"Iran is making every effort to save the deal through diplomatic means," says Yang Danzhi, the assistant director the Chinese Social Sciences Academy's Regional Security Center. "Iranian foreign minister's trip to China and his meeting with Russian, British, French and German officials pursue this very goal."

    According to Yang, Tehran attaches special importance to its relations with China: First, Beijing can be trusted; second, China is a permanent member of the UN Security Council. Furthermore, China maintains close ties with Iran in politics, trade and economic cooperation, he added.

    "Judging from the position of China's Foreign Minister Wang Yi… China in every way values bilateral relations with Iran, and also hopes that Iran will soon be able to overcome present difficulties," he opined. "For Iran, it is also important that China is eager to make diplomatic efforts to preserve the nuclear agreement."

    Yang pointed out that being a permanent member of the UN Security Council, Beijing wants to avoid an escalation of tensions in the Middle East calling upon the international community to not put Tehran between a rock and a hard place.

    On the other hand, "China persuades Iran to stick to a peaceful solution while communicating with the international community, to make it feel that Iran's desire to promote regional peace and its adherence to provisions of the Iranian nuclear agreement are sincere," the academic remarked.

    According to the Chinese scholar, it's especially important in light of Rouhani's May 8 statement that Iran could restart enriching uranium "without any limitations" within weeks after Trump's withdrawal from the deal.

    "This could be seen by the West and the international community as a signal of Iran's resuming the process of creating nuclear weapons," Yang warned. "And if the situation develops this way, the problem of Iran could definitely become more acute. In this context, China considers it necessary to persuade Iran to exercise prudence in its actions."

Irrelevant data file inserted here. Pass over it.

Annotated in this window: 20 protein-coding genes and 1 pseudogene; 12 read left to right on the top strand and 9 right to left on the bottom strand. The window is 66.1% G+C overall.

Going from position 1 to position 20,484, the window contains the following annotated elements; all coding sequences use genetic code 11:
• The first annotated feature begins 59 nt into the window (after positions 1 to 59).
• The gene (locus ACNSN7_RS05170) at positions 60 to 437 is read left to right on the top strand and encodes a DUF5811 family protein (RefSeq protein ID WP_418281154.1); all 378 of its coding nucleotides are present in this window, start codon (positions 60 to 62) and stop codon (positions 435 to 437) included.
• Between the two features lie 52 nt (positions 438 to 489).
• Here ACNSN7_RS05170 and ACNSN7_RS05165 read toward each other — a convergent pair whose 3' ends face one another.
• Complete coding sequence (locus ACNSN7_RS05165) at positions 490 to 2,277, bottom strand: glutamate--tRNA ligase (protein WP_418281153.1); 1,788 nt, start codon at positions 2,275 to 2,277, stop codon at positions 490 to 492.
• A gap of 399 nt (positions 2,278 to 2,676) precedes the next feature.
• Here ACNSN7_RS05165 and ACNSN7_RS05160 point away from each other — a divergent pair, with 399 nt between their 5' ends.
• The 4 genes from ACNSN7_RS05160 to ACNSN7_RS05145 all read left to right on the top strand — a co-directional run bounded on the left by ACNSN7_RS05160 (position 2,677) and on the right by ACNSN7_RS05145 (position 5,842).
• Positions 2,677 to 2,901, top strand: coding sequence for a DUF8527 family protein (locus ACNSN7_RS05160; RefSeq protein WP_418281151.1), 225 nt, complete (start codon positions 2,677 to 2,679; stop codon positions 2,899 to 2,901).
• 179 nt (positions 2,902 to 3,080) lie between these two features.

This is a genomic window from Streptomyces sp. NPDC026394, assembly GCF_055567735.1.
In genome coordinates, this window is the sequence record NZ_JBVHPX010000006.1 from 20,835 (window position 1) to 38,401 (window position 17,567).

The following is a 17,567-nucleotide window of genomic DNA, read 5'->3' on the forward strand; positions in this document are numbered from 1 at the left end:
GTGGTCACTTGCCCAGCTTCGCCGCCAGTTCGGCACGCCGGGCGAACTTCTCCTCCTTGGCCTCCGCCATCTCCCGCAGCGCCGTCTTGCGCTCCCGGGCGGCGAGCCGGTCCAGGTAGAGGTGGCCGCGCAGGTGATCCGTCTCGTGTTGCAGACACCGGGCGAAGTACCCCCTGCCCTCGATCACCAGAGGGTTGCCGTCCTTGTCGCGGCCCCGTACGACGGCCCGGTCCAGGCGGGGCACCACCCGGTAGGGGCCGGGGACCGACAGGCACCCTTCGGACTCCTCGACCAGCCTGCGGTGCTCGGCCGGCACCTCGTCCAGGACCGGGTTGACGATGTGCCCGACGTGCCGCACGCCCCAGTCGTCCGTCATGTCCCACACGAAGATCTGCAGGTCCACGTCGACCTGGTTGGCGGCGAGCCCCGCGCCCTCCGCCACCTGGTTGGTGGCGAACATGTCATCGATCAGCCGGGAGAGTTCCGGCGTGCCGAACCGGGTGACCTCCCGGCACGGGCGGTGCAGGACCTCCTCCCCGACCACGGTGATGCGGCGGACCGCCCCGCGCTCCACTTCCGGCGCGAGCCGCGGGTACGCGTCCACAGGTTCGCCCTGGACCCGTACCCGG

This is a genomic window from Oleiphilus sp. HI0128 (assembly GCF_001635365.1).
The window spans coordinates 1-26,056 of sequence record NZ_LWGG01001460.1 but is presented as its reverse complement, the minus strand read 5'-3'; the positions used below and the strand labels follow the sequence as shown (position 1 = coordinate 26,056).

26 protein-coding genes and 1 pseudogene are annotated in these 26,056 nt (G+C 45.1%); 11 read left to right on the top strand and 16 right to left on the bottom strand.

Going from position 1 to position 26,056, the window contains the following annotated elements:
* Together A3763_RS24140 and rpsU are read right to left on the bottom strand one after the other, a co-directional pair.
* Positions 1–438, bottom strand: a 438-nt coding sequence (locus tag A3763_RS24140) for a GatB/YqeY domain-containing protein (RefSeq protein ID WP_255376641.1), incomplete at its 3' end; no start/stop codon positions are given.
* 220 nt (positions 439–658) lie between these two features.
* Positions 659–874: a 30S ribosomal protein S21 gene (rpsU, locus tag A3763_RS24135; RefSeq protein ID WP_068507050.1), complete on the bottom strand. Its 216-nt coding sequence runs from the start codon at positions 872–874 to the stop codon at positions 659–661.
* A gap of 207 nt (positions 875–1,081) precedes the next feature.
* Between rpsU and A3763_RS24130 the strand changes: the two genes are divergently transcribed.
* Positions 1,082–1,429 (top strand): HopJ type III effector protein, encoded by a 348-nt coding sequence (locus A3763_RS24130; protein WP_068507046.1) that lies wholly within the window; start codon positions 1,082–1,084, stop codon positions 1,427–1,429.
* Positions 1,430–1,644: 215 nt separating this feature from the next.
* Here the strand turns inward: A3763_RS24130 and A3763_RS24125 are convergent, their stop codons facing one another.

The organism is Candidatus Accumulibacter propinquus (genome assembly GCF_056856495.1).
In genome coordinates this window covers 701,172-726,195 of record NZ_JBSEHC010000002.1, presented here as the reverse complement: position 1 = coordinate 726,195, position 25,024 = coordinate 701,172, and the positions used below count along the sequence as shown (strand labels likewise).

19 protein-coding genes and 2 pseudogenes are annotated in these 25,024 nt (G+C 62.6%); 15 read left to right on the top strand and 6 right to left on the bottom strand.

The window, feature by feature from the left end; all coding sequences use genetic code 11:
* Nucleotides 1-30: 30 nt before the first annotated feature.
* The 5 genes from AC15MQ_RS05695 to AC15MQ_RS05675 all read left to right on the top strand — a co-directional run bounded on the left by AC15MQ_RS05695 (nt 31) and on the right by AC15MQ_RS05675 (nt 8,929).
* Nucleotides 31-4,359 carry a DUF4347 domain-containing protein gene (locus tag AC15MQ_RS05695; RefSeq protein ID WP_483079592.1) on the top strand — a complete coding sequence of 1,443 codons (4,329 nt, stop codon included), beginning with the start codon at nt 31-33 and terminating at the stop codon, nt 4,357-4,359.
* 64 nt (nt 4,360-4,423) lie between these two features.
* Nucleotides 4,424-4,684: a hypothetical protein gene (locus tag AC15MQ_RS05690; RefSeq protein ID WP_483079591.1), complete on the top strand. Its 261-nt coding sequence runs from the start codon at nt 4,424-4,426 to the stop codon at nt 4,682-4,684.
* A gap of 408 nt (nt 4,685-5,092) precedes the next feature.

Meanwhile, on May 14, Zarif held a meeting with Russian Foreign Minister Sergei Lavrov.

    "We have planned contacts with all parties to this deal, except for the United States which announced the withdrawal from the agreement, in the coming days," the Russian foreign minister said, stressing that Moscow and a number of other countries have legitimate interests in the Iranian nuclear deal.

    ​Earlier, the UK, France and Germany issued a joint statement expressing regret over Washington's decision to exit the JCPOA and signaled their willingness to remain committed to the accord.

    The views and opinions expressed by the contributors do not necessarily reflect those of Sputnik.

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    anti-Iranian sanctions, nuclear deal, Joint Comprehensive Plan of Action (JCPOA), UN Security Council, Wang Yi, Mohammad Javad Zarif, Donald Trump, Germany, China, United States, Russia, United Kingdom, France